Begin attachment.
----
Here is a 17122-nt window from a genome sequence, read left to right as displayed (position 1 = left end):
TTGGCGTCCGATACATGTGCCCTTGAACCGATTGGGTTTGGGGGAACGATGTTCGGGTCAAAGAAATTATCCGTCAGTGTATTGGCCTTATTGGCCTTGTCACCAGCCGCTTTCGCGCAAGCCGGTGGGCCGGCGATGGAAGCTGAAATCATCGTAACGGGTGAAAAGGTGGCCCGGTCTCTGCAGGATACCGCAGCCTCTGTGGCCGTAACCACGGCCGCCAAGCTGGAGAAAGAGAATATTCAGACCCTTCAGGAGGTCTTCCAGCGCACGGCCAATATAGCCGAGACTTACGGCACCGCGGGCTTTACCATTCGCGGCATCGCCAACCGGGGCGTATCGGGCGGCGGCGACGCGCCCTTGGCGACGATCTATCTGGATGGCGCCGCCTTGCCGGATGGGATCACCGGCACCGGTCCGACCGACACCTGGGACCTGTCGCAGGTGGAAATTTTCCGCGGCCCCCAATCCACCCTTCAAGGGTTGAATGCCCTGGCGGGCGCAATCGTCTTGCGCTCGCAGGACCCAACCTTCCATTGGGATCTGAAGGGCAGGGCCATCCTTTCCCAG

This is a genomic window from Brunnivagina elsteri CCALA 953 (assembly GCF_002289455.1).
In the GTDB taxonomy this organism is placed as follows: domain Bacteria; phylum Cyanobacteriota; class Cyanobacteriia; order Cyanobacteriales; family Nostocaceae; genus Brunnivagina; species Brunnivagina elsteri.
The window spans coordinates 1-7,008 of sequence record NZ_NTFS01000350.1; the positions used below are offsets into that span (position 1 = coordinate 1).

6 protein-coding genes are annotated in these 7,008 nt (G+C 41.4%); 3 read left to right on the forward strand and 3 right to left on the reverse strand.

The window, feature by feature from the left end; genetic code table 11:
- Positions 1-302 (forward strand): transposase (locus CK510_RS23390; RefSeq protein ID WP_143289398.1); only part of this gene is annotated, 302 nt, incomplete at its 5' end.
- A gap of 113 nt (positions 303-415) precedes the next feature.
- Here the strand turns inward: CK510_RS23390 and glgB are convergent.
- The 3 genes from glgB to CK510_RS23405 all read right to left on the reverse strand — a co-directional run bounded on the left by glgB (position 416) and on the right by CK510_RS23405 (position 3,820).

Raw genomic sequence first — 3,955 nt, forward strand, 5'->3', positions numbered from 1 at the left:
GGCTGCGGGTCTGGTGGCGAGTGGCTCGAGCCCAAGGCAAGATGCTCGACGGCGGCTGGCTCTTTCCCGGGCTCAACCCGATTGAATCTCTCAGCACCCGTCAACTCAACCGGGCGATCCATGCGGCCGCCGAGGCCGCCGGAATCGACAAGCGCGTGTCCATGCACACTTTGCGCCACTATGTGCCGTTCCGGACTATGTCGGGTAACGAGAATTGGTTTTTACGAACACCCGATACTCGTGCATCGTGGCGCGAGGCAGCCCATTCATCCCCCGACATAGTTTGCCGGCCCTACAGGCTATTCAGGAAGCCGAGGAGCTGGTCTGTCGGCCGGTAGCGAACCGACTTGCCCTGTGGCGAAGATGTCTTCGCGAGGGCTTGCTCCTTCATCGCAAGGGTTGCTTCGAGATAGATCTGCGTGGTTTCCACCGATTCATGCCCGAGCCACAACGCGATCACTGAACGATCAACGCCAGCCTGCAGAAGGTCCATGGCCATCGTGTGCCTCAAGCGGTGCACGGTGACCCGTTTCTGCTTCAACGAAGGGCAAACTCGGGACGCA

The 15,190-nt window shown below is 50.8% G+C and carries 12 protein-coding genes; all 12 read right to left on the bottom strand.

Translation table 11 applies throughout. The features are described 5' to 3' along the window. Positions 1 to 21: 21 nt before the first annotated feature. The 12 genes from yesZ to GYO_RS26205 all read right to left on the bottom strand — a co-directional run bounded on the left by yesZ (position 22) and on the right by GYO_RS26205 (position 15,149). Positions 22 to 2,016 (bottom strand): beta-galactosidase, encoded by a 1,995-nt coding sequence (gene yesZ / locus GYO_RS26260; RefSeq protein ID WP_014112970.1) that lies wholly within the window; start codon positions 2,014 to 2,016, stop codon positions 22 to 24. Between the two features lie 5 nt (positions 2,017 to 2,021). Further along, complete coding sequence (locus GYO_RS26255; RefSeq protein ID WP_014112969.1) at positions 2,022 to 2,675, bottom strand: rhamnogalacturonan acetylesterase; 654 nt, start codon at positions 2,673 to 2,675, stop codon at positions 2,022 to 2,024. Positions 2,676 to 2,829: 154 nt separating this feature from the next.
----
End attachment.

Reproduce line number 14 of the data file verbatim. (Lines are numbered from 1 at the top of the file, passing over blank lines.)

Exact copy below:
The 15,190-nt window shown below is 50.8% G+C and carries 12 protein-coding genes; all 12 read right to left on the bottom strand.